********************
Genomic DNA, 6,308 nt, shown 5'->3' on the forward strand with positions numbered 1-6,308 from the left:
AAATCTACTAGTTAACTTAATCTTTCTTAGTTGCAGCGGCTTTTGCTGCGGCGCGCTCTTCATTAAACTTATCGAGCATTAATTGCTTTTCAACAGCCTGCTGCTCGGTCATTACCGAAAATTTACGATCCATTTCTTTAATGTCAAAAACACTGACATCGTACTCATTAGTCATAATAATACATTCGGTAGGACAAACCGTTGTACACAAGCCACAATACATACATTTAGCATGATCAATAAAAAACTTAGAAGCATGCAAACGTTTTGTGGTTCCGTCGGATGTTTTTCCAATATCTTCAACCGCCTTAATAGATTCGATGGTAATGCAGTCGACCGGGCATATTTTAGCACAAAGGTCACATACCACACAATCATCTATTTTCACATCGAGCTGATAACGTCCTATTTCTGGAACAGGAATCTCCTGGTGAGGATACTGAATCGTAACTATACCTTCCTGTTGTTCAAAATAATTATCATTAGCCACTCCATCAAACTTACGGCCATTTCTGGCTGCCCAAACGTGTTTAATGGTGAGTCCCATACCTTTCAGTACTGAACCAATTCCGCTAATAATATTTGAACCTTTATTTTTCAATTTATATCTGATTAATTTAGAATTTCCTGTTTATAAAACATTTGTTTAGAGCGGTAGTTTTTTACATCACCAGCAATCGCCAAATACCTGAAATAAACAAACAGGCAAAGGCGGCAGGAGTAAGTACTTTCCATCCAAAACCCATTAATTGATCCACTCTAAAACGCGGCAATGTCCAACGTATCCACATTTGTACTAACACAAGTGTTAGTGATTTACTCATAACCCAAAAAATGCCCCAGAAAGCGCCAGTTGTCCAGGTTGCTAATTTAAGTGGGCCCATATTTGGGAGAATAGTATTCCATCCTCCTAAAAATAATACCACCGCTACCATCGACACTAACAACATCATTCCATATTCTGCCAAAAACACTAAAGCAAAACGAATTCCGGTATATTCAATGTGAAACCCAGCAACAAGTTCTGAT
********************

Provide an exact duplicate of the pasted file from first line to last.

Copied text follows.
Genomic DNA, 6,308 nt, shown 5'->3' on the forward strand with positions numbered 1-6,308 from the left:
AAATCTACTAGTTAACTTAATCTTTCTTAGTTGCAGCGGCTTTTGCTGCGGCGCGCTCTTCATTAAACTTATCGAGCATTAATTGCTTTTCAACAGCCTGCTGCTCGGTCATTACCGAAAATTTACGATCCATTTCTTTAATGTCAAAAACACTGACATCGTACTCATTAGTCATAATAATACATTCGGTAGGACAAACCGTTGTACACAAGCCACAATACATACATTTAGCATGATCAATAAAAAACTTAGAAGCATGCAAACGTTTTGTGGTTCCGTCGGATGTTTTTCCAATATCTTCAACCGCCTTAATAGATTCGATGGTAATGCAGTCGACCGGGCATATTTTAGCACAAAGGTCACATACCACACAATCATCTATTTTCACATCGAGCTGATAACGTCCTATTTCTGGAACAGGAATCTCCTGGTGAGGATACTGAATCGTAACTATACCTTCCTGTTGTTCAAAATAATTATCATTAGCCACTCCATCAAACTTACGGCCATTTCTGGCTGCCCAAACGTGTTTAATGGTGAGTCCCATACCTTTCAGTACTGAACCAATTCCGCTAATAATATTTGAACCTTTATTTTTCAATTTATATCTGATTAATTTAGAATTTCCTGTTTATAAAACATTTGTTTAGAGCGGTAGTTTTTTACATCACCAGCAATCGCCAAATACCTGAAATAAACAAACAGGCAAAGGCGGCAGGAGTAAGTACTTTCCATCCAAAACCCATTAATTGATCCACTCTAAAACGCGGCAATGTCCAACGTATCCACATTTGTACTAACACAAGTGTTAGTGATTTACTCATAACCCAAAAAATGCCCCAGAAAGCGCCAGTTGTCCAGGTTGCTAATTTAAGTGGGCCCATATTTGGGAGAATAGTATTCCATCCTCCTAAAAATAATACCACCGCTACCATCGACACTAACAACATCATTCCATATTCTGCCAAAAACACTAAAGCAAAACGAATTCCGGTATATTCAATGTGAAACCCAGCAACAAGTTCTGAT